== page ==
The lack of adequate psychosocial support for victims of road accidents in Kenya, presents a yawning gap in their care and management, an investigation by ScienceAfrica Journal reveals.
Little has been done to institutionalise psychosocial support in the overall treatment regimen of a road accident victims in the country, with much of the focus and resources being invested towards their physical treatment needs. The problem is more pronounced among critically injured people, who are forced to contend with life-altering physical injuries amid underlying psychological trauma.
This is the case for Brian Muchiri. With a charming glint in his eye when he converses, a healthy gleam in his cheek, and a graceful smile bereft of remorse flashes on his face from time to time, there’s practically nothing in his face that would betray the catastrophic turn of events seven years ago that robbed him of the pleasures of young adulthood, and con-signed him to a wheelchair —for life. One day in February 2014, he was involved in a road accident.
Three of his friends died on the spot after the car they were travelling in collided head-on with a trailer along the NakuruKabarak road. Brian and one friend escaped with their lives. On the eve of the accident, a friend had urged Brian to sneak into town for some fun, in what would be Brian’s first night out.
“It was on a Friday night and I was already in bed, preparing to sleep. A friend called me up and asked me to join him and other friends to go out. I was apprehensive, but then I saw it as an opportunity to have fun, which was rare in the village,” says the 26-year-old. Unpredictable nature Brian has no recollections of the moments immediately following the crash. He was informed later on that well-wishers took him to hospital.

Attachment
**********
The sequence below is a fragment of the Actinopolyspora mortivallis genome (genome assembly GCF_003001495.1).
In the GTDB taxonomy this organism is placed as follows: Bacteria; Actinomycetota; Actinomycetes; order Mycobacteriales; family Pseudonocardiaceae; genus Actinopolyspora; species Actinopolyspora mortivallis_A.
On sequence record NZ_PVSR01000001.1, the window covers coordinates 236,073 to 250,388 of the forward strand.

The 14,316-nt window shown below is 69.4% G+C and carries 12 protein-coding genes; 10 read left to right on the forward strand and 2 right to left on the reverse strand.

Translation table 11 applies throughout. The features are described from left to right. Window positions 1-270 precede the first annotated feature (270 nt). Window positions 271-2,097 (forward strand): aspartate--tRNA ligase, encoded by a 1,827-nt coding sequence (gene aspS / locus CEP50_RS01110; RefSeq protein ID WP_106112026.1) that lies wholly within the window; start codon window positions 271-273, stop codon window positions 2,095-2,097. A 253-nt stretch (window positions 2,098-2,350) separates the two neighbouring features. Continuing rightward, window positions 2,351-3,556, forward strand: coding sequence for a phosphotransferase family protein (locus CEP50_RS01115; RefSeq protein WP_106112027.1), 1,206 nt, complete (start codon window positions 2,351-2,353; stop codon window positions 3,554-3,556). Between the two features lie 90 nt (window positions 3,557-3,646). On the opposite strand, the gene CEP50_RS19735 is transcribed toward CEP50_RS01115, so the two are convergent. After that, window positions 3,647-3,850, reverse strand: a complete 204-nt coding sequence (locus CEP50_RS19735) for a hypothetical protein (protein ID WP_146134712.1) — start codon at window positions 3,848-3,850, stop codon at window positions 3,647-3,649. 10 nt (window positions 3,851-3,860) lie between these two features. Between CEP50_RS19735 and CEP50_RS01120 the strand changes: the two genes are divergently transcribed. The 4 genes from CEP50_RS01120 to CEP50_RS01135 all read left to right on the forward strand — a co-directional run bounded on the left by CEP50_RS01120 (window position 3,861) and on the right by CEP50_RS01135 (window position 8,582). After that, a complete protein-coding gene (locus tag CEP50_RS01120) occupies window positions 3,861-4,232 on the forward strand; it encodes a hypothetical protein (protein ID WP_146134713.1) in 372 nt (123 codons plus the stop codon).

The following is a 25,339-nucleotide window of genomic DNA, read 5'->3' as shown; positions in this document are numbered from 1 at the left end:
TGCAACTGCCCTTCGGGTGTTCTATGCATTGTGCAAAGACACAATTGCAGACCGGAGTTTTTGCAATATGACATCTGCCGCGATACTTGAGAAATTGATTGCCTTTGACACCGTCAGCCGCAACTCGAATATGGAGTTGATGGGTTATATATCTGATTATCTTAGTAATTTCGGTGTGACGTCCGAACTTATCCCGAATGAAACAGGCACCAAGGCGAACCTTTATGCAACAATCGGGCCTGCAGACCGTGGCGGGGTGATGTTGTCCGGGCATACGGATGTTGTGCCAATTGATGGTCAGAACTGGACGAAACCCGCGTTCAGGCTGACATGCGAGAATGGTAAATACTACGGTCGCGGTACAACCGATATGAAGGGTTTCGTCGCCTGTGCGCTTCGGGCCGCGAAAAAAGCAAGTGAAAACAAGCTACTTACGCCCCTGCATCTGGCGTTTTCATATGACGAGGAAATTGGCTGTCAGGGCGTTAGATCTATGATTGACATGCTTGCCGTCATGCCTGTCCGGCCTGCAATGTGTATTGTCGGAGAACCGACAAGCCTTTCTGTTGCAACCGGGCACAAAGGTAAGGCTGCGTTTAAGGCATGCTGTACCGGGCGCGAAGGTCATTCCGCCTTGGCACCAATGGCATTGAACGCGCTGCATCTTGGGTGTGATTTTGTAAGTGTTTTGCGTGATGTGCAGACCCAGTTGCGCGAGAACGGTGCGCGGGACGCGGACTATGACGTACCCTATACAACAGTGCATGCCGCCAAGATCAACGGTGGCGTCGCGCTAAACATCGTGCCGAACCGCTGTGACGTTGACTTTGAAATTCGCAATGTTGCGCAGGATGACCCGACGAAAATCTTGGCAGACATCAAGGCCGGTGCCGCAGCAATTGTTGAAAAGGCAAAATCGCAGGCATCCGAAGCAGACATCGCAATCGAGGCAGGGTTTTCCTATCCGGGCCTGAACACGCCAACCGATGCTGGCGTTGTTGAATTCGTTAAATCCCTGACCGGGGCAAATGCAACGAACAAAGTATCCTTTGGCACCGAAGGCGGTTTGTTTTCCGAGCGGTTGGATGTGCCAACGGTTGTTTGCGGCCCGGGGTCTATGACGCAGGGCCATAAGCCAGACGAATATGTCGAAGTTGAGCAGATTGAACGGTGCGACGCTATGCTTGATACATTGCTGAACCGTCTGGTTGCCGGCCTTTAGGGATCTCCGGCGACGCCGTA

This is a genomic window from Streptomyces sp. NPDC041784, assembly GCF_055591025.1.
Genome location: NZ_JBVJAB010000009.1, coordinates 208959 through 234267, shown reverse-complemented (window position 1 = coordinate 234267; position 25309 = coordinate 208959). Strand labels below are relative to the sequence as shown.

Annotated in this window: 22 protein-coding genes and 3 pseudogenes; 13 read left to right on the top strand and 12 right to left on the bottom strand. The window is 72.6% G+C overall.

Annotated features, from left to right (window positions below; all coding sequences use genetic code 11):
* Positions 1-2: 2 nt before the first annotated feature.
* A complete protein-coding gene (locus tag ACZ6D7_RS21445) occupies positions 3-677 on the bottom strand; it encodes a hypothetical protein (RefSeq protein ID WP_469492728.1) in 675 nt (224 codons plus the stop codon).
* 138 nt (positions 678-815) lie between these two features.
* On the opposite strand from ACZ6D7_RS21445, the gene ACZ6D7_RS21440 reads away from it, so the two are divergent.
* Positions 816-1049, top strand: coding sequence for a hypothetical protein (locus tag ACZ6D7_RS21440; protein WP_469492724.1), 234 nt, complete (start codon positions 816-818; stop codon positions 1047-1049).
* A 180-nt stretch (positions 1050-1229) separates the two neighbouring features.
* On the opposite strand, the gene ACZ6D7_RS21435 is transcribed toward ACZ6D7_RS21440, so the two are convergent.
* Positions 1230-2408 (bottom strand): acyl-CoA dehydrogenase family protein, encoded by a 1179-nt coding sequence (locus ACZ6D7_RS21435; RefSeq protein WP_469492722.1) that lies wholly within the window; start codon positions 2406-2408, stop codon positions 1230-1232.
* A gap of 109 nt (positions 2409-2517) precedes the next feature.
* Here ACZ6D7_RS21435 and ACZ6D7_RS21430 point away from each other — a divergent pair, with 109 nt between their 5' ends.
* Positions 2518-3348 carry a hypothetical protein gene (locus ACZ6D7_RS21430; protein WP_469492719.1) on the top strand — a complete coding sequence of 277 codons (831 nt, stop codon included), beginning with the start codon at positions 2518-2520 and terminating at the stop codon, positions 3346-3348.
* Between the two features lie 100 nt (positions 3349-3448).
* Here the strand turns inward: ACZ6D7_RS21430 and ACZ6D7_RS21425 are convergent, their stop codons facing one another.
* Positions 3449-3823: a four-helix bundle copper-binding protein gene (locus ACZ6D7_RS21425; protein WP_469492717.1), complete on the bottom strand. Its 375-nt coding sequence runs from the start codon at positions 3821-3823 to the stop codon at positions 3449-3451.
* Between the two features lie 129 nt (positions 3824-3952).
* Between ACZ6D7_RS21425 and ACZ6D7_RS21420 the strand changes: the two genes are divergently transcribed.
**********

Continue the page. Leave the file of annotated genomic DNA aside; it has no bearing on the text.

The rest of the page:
He surmises that, in the process of transporting him to hospital, the first responders may have handled him in a manner that could have worsened his spinal chord injury, despite their noble intentions. They put him in a sitting position in a car. His parents received a call that Saturday morning informing them of their son’s predicament in hospital.
“My injury affects my body in a big way because I have no feeling of sensation anywhere beyond or under my armpits. I’m what we call a quadriplegic: an individual with limited or no use of both limbs. I don’t have use of my lower limbs, but I have limited use of my upper limbs. The bigger muscles work – like my biceps – but I have no movement beyond my wrists. I can’t control my fingers,” he says. The firstborn among three boys, Brian also lost control of several body functions.
At thetime of the accident, Brian, then 19, was in his third year at a local university campus in Nakuru town, pursuing a course in purchasing and supplies. Depression would eventually set in, as he came to terms with his predicament. “My youth was affected by the disability,” Brian said at his home in Mangu, Nakuru county.
“I can’t be at par with my peers. As they finished school I was still recovering. As they got jobs and started families, I was still here. I am a few steps behind in milestones you may think of in normal progression of life.”
The unpredictable nature of road accidents means that most people are caught off-guard, with little or no means of countering the emergent challenges. “You can’t reason when you’ll have an accident, and you cannot necessarily precipitate it, or anticipate it, unless you go the insurance way,” said Dr Geoffrey Wango, a Senior Lecturer in counselling psychology at the University of Nairobi. “So, when an accident occurs, most people go through the stages of grief – shock, disbelief, anger, negotiation and eventually, acceptance. When people get involved in accidents, they usually don’t know how to deal with.